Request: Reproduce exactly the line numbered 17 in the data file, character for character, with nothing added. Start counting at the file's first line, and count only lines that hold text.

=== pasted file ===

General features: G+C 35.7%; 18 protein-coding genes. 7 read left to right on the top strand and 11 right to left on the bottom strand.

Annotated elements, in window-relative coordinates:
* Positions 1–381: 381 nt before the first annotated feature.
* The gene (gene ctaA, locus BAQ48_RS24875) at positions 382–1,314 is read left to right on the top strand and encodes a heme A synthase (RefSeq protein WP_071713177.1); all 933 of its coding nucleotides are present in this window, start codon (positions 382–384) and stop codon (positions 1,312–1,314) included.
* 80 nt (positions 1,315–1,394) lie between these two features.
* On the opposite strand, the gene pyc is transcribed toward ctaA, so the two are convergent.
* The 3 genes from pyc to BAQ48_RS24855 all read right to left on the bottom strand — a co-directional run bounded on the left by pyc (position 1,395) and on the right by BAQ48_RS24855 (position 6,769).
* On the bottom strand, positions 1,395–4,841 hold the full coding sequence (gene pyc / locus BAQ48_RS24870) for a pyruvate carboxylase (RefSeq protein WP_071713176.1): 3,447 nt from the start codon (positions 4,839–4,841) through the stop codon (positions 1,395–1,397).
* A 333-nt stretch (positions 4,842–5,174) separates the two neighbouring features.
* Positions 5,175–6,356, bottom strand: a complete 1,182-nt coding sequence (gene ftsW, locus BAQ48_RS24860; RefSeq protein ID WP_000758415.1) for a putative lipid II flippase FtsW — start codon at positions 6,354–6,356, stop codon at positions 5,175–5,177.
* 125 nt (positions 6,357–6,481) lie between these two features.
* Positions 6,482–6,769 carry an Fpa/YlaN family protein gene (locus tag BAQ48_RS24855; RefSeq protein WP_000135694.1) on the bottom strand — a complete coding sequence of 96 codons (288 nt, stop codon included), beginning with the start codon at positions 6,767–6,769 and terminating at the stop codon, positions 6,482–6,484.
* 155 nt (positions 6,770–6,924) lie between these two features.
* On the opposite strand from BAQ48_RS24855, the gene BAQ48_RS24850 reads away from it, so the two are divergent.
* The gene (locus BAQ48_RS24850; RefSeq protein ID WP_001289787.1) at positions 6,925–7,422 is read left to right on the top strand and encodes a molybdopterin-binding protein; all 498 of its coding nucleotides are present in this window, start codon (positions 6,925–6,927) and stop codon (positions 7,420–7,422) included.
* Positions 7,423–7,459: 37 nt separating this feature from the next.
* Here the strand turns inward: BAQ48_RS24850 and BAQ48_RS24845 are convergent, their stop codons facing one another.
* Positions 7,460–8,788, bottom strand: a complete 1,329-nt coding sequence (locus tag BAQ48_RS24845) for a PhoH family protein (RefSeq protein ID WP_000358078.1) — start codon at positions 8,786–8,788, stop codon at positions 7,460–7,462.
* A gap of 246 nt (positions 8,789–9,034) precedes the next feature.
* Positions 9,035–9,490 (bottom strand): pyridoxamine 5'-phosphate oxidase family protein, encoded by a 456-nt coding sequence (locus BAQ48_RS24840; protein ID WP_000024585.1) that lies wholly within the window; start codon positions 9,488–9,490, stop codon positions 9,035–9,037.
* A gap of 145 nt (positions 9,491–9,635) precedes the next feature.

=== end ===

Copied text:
* Here the strand turns inward: BAQ48_RS24850 and BAQ48_RS24845 are convergent, their stop codons facing one another.